i am doing an assignment at school on Macbeth and I have to find out about the religious structure of Monarchy in the 16th century. First question, were Kings in those times very religious? I assume that the less educated people were very religious, but what about the nobles?. If a person kills another (e.g. person kills king and then he takes his place on the throne) what would be his motivation, if he was religious and all? Obviously this happened alot during those times, but what I have to try and explain is why would they abandon their [strong] beliefs for revenge or to become King?
Some were religious, some weren’t. Scotland was very different from England, which was very different form France and so forth but the rich of European countries intermarried very often.
But Macbeth was a real person and he was earlier than 16th Century. In the Middle Ages most took religion much more seriously than today, because life was short and eternity was near. There were also fewer distractions. Macbeth means “son of life” and was apparently a nickname. There is no evidence he was a cold-blooded killer, any more than most soldiers of his times.
While the real King Macbeth, nee Thorfinn, Earl of Orkney, lived at the turn of the first millennium, the play about him was written by Shakespeare in the 16th century. You cannot read Shakespeare as history. He never let the truth interfere with a good story. I understand he did a particular hatchet job on Richard III as well. There is a well researched novel about King Macbeth by Dorothy Dunnett called King Hereafter that you might be interested in reading.
As others have noted, obviously the historical MacBeth lived some centuries earlier (and was not quite as treacherous as Shakespeare’s character–he rebelled and killed Duncan in battle, I believe). However, obviously people did wicked things in the sixteenth century. Why do you assume that religious people did not do wicked things? They do wicked things now. Why would they have been holier four hundred years ago?
Indeed, I’d argue that they were much less so–religious people, I mean, not people in general. Today, the fact that someone is very religious usually means that he or she is unusually concerned with spiritual and moral questions. But in an era where it is simply assumed by most people that there is a God and that miracles happen, etc., that becomes just one more fact about the universe. It hopefully will have some impact on people’s lives, but the impact is relatively limited, unfortunately. Either people justified what they did, just as people do now (have a look at the thread on using the atomic bomb in WWII–questions of when it was right to use violence in the sixteenth century were no simpler then than such questions are now, although they may appear so to us because we don’t have to wrestle with their complexities); or they gave in to present expediency with the hope that at some time in the future they would find it possible to repent; or they simply succumbed to overwhelming temptation knowing that they would probably be damned for it. People’s moral behavior is rarely based on a simple calculation of self-interest.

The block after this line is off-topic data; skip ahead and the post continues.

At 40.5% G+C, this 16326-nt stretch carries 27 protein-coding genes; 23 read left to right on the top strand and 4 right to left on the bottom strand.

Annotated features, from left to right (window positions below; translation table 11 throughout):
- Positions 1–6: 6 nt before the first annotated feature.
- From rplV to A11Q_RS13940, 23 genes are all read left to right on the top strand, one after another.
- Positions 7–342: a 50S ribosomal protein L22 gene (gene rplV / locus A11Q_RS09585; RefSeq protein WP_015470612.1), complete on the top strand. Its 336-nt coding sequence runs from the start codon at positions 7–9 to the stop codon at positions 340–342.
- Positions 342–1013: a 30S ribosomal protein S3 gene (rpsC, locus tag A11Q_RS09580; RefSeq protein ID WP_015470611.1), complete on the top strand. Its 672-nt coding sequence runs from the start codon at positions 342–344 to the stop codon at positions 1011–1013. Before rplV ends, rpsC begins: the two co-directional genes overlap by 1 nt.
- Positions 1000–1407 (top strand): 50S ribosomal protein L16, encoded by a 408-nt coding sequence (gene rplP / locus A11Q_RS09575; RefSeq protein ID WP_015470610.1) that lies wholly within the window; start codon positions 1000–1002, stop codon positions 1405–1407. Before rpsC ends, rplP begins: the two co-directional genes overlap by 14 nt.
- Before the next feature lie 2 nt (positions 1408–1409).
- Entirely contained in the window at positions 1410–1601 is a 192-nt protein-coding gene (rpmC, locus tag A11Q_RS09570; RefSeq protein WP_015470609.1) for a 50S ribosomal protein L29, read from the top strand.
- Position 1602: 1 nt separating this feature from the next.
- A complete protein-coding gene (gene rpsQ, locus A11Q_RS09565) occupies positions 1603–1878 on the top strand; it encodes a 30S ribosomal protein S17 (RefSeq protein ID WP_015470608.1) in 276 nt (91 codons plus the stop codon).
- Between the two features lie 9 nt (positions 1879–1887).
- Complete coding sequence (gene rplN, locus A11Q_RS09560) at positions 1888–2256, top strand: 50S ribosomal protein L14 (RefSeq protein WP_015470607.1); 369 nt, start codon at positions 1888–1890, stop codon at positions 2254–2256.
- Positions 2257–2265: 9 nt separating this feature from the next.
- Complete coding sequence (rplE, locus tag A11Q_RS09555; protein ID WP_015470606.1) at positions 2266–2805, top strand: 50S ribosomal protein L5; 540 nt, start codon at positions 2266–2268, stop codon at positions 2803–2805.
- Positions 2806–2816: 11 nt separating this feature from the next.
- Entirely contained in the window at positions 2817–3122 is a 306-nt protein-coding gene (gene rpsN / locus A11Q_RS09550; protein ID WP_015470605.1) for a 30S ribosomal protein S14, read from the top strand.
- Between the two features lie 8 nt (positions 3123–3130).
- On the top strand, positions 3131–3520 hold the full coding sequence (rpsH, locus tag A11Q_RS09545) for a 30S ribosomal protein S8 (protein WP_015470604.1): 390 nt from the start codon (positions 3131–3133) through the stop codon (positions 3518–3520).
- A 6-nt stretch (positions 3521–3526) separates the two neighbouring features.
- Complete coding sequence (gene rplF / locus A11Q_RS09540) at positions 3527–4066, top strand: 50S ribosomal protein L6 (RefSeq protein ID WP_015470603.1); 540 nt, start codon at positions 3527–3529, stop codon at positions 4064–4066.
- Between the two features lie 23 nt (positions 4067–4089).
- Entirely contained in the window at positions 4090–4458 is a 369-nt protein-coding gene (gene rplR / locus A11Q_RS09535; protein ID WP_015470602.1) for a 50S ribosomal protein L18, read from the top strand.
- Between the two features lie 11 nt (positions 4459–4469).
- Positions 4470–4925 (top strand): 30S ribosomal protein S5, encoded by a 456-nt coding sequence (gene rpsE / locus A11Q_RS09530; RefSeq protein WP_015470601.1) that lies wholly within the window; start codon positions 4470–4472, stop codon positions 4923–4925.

For a really good example of a sincerely Christian character in Shakespeare who has done something very wicked, see the soliloquy of Claudius in Hamlet, Act 3, Scene 3. Note that at the beginning of the scene Claudius is taking measures to ward off the danger represented by Hamlet (who has figured out that Claudius killed his own brother and Hamlet’s father) and preserve his position as king. Then, when alone, he admits that his “offense is rank, it smells to heaven,” and tries to repent. But he realizes that he can’t sincerely repent while remaining in possession of the kingdom (and wife) he has acquired by murder: “my crown, my own ambition, and my queen.” So he tries to pray anyway, but it doesn’t “work.”
In the same scene, we have the disturbing spectacle of Hamlet deciding not to kill the king, because killing him at his prayers would mean that he would go to heaven, and Hamlet wants to make sure he goes to hell. This is an even more striking example of how sincere religious belief can be completely disconnected from Christian morality.
In Catholic theology, both Claudius and Hamlet presumably have “unformed faith”–faith, that is, that is not formed by charity. Evangelical Protestants would say that in that case they do not have genuine supernatural faith at all, but merely adhere to the prevailing religious opinions of their culture.